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Pence insists economy is strong, blaming media for "irresponsible rhetoric"

Voters skeptical of Trump on economy
Voters increasingly skeptical of Trump's handling of economy 04:34

Vice President Mike Pence on Monday insisted the economy is strong and blamed many in the mainstream media for their "irresponsible rhetoric" suggesting otherwise, as some economists raise alarm bells over the U.S. economic outlook. 

Pence, speaking at the Detroit Economic Club, continued the Trump administration's messaging that the economy is strong despite market volatility, and the media is to blame instead. 

"Despite the irresponsible rhetoric of many in the mainstream media, the American economy is strong, and the U.S. economic outlook remains strong as well," Pence told the group in Detroit Monday. "Now, last week, despite some volatility in global markets, leading retailers also reported strong sales and earnings, and consumer spending posted its strongest reading since March. And under President Trump's leadership, as a son of the heartland myself, I couldn't be more proud to say that the automotive industry is roaring back here in Michigan and all across the heartland." 

The Trump administration has been on defense after the stock market's wild ride last week, and as some economists warned of a potential recession, spurred in part by Mr. Trump's trade wars. The National Association for Business Economics found 38% of economists believe the U.S. will head into a recession in 2020. An additional 34% believe the U.S. will head into a recession in 2021. 

Pence, who had been scheduled to speak long before the recent market swings, told his audience that the markets would tank and there very well could be the recession naysayers are predicting — if any of the Democrats running for president win.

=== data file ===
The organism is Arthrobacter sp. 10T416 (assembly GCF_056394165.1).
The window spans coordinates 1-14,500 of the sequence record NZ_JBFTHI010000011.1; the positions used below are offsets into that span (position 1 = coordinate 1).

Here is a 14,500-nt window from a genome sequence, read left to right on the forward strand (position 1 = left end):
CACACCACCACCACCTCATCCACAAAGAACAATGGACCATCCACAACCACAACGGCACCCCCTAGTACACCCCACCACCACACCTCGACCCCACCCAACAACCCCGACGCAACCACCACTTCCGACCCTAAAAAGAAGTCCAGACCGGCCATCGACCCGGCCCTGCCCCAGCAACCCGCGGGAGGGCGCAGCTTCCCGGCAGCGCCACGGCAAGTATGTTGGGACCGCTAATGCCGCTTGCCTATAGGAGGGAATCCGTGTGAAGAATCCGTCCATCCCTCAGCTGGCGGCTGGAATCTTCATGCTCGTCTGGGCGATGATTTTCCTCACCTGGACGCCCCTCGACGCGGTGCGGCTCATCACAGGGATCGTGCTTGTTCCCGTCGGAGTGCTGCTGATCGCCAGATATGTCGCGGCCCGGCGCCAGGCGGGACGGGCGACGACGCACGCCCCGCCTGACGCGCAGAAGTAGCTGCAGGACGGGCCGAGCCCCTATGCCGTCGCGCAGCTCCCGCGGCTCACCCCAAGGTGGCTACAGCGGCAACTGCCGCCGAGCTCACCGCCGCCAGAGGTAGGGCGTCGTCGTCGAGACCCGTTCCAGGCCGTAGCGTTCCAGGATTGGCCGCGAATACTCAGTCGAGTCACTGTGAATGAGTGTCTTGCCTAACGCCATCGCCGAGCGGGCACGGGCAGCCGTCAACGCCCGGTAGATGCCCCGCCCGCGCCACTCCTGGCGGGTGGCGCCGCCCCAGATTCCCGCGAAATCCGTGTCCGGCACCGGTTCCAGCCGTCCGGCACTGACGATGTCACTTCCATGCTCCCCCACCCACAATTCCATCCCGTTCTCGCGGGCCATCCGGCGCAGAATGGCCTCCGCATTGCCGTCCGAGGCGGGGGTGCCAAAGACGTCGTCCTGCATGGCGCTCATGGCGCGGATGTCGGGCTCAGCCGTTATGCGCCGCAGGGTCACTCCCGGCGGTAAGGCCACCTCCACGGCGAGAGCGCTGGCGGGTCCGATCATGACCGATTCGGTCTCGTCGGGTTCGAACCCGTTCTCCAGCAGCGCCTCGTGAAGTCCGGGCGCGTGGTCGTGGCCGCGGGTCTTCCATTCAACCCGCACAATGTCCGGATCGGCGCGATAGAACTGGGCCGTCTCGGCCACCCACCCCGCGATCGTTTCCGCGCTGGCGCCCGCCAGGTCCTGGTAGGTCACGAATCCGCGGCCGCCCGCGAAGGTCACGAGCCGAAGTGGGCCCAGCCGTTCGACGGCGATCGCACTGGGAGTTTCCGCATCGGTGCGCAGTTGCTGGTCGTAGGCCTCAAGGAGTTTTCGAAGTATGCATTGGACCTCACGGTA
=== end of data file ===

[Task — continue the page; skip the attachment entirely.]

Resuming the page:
Pence isn't the only White House official who has had to go out and defend the economy as the president's trade war, among other factors, worries investors. Top White House economic advisers Larry Kudlow and Peter Navarro also hit the Sunday show circuit to defend the economy's performance under Mr. Trump and insisted recession talk is overblown. 

"No, I don't see a recession," Kudlow said Sunday. "We're doing pretty darn well in my judgment. Let's not be afraid of optimism."

The president, too, has honed in on the economy, even as he veers off onto other topics like blasting his onetime White House communications director Anthony Scaramucci. Mr. Trump, who has accused the media without evidence of trying to crash the economy, tweeted Monday morning in defense of its performance to  attack one of his favorite punching bags, Fed Chair Jerome Powell. 

"Our Economy is very strong, despite the horrendous lack of vision by Jay Powell and the Fed, but the Democrats are trying to 'will' the Economy to be bad for purposes of the 2020 Election," Mr. Trump tweeted Monday morning. "Very Selfish! Our dollar is so strong that it is sadly hurting other parts of the world. .... The Fed Rate, over a fairly short period of time, should be reduced by at least 100 basis points, with perhaps some quantitative easing as well. If that happened, our Economy would be even better, and the World Economy would be greatly and quickly enhanced-good for everyone!"

The economy is widely viewed as Mr. Trump's top argument for reelection in 2020, but that could change overnight if the economy falters ahead of the election. Mr. Trump appears to be aware of how closely tied he is to the economy, telling supporters at a New Hampshire rally that's why they have to vote for him. 

"See the bottom line is, I know you like me, and this room is a love fest," Mr. Trump said a rally in Manchester, New Hampshire, last week. "I know that, but you have no choice but to vote for me because your 401(k)s — down the tubes. Everything's gonna be down the tubes. So, whether you love me or hate me, you've got to vote for me."

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